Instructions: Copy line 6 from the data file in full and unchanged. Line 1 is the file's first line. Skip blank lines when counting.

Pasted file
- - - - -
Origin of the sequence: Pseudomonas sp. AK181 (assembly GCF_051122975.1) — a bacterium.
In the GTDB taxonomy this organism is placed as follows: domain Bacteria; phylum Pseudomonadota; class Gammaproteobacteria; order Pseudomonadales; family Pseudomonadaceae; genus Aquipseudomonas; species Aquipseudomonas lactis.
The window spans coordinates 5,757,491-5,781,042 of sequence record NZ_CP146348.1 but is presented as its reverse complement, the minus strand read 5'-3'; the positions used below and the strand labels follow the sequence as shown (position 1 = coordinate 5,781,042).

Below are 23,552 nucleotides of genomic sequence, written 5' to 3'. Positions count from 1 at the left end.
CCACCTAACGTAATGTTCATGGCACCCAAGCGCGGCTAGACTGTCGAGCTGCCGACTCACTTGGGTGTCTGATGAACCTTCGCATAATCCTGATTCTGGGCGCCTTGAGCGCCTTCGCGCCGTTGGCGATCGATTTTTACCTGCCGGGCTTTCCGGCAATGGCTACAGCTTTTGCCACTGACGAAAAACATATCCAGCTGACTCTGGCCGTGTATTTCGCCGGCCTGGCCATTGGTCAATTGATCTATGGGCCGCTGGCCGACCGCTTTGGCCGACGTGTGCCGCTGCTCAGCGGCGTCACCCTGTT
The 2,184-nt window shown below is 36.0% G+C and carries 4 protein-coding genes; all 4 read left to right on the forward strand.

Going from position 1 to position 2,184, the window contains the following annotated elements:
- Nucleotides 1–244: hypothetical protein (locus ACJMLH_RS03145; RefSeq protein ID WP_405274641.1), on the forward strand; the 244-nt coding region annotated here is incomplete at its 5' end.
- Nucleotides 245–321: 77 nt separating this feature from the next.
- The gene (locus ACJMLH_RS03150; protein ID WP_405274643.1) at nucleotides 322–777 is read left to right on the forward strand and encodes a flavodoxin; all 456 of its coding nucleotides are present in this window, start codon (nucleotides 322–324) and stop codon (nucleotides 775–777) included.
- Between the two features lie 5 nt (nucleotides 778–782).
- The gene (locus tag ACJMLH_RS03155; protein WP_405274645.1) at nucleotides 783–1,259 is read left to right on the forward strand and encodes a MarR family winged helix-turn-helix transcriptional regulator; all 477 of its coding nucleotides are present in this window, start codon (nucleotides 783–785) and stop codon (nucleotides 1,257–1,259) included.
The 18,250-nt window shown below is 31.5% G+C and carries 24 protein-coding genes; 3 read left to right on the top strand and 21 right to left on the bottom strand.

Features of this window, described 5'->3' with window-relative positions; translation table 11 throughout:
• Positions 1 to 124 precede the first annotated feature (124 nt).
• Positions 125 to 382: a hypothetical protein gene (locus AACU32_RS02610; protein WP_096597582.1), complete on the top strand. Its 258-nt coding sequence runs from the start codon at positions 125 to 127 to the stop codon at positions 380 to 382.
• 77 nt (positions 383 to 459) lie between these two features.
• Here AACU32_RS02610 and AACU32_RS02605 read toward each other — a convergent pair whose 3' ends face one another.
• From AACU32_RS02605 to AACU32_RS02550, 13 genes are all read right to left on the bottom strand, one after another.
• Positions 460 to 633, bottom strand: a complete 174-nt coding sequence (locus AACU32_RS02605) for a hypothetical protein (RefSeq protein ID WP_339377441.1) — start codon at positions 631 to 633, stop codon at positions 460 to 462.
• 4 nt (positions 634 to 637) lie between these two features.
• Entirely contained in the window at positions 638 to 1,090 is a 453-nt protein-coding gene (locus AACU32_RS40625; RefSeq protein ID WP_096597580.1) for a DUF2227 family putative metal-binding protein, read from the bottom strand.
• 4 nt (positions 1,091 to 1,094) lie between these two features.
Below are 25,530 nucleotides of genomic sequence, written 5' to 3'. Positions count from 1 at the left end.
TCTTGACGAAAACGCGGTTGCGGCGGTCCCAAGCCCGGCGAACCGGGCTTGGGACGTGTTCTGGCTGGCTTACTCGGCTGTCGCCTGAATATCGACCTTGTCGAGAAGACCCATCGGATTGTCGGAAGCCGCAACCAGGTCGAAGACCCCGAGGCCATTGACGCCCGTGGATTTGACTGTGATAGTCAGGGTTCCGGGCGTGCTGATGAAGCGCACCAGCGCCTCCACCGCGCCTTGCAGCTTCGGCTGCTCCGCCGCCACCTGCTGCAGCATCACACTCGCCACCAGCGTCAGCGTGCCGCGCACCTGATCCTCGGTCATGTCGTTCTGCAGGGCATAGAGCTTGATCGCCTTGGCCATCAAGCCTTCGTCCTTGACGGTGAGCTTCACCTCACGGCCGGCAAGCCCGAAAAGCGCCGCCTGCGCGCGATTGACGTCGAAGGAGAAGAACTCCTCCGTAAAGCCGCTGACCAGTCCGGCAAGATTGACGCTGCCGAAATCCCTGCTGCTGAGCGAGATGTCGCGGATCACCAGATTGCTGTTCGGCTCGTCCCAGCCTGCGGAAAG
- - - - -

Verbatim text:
The 2,184-nt window shown below is 36.0% G+C and carries 4 protein-coding genes; all 4 read left to right on the forward strand.